OpenJDK 17: Get Ready for the Next LTS Java
With the release of OpenJDK 17, all OpenJDK distributions will be providing long-term support (LTS) for this version of the Java platform. Many Java users currently running on OpenJDK 8 or OpenJDK 11 will want to migrate their production environments to OpenJDK 17. This will enable them to take advantage of the numerous new features and enhancements made possible by the six-month release cadence introduced in 2017.
This session will provide details of changes to the Java platform covering OpenJDK 12 to 17. Although many things have been added, some have also been removed. We'll highlight these things and explain how they may impact application migration. We’ll cover all aspects of the OpenJDK: the Java language, core APIs, the JVM and tooling and other OpenJDK-specific features, including Switch expressions (OpenJDK 12), Text blocks (OpenJDK 13), Records (OpenJDK 14), Pattern matching, for instanceof (OpenJDK 14), Sealed classes (OpenJDK 15), and Pattern matching for switch (OpenJDK 17), as well as, on the API side, Foreign-Memory Access API (OpenJDK 14), Vector API (OpenJDK 16), and Foreign Linker API (OpenJDK 16).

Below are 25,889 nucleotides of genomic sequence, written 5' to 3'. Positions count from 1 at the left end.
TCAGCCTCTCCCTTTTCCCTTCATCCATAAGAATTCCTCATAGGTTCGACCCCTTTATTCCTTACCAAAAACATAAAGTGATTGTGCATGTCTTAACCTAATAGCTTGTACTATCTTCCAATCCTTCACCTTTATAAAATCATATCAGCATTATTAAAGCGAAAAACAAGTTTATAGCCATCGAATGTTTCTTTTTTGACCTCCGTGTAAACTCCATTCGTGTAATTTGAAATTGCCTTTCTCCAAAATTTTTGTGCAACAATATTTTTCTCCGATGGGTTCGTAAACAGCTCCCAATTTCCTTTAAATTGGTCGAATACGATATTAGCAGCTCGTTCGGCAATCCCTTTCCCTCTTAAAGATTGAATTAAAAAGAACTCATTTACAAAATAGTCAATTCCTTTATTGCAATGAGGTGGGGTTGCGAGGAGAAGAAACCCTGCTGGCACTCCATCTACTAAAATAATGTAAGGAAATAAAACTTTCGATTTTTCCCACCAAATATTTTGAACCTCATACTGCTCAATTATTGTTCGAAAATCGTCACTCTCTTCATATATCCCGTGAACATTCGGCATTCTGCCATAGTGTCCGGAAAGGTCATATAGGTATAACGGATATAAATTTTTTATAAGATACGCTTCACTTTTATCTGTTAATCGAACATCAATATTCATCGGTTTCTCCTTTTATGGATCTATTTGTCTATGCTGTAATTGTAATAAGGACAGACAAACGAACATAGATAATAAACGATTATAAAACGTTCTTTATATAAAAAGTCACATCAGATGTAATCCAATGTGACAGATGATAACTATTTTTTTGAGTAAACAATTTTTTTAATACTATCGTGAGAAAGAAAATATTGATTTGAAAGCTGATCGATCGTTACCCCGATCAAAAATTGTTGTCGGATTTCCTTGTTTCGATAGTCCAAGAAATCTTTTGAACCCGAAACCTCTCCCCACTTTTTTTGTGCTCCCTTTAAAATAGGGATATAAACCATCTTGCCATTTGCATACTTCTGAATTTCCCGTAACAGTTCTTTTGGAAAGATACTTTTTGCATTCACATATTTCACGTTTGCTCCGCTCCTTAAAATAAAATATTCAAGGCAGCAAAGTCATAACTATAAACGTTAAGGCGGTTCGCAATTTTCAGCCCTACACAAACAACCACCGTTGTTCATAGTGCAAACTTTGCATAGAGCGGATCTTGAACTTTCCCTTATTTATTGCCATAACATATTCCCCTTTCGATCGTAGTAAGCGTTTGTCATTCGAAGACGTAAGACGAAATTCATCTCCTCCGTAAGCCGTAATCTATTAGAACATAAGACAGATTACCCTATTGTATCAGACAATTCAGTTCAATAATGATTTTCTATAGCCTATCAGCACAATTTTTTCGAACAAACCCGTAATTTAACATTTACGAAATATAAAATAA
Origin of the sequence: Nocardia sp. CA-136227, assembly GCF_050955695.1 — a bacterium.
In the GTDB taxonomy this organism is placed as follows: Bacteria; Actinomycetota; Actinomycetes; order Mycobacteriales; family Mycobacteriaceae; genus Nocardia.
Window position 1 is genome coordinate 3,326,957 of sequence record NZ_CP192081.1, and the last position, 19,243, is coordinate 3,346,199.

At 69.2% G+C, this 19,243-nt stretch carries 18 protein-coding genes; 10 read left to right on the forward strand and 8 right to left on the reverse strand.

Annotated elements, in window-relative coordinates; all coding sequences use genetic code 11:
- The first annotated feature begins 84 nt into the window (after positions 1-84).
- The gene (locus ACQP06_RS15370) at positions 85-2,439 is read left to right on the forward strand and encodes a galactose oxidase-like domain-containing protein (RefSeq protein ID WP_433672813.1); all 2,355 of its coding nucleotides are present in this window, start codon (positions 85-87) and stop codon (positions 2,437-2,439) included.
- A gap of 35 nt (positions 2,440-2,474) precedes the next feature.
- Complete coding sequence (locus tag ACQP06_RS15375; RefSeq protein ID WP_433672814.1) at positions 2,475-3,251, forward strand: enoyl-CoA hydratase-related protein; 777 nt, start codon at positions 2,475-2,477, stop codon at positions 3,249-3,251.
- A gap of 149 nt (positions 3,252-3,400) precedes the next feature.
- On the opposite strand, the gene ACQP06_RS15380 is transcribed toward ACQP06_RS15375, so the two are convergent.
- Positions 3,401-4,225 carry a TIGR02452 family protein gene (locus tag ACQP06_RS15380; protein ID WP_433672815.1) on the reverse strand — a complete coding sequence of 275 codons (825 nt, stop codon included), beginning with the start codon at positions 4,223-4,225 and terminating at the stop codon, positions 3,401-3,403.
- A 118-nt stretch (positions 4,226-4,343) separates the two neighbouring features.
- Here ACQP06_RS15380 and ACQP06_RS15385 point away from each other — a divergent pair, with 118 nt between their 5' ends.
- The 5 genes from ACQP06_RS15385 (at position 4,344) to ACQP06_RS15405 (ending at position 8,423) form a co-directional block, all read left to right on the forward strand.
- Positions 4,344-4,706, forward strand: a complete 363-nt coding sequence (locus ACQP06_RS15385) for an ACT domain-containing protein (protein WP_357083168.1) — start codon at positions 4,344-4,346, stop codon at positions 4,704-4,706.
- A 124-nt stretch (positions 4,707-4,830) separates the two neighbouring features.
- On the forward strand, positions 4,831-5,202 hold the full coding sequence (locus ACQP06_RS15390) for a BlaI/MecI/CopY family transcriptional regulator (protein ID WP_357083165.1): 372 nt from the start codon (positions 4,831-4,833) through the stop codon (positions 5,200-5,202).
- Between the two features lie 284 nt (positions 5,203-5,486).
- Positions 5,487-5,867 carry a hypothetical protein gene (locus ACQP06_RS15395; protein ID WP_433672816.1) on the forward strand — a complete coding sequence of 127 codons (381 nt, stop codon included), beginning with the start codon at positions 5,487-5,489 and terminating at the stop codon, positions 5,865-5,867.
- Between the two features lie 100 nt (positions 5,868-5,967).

By the end of this session, you’ll be all set to take advantage of all the modern Java features!
Deputy CTO Azul Systems
Simon Ritter is the Deputy CTO of Azul Systems. Simon has been in the IT business since 1984 and holds a Bachelor of Science degree in Physics from Brunel University in the U.K. Simon joined Sun Microsystems in 1996 and started working with Java technology from JDK 1.0; he has spent time working in both Java development and consultancy. Having moved to Oracle as part of the Sun acquisition, he managed the Java Evangelism team for the core Java platform, Java for client applications and embedded Java. Now at Azul, he continues to help people understand Java as well as AzulÕs JVM technologies and products. Simon has twice been awarded Java Rockstar status at JavaOne and is a Java Champion. He currently represents Azul on the JCP Executive Committee and on the Java SE Expert Group (JSR 379, 383 and 384). Follow him on Twitter, @speakjava.
The New York Java Special Interest Group (NYJavaSIG) is based in New York City and attracts Java developers from the tri-state region. Through its regular monthly general meetings, bi-monthly specialty workgroup meetings and its website, the NYJavaSIG brings together members of New York's Java community so they can share their tips, techniques, knowledge, and experience.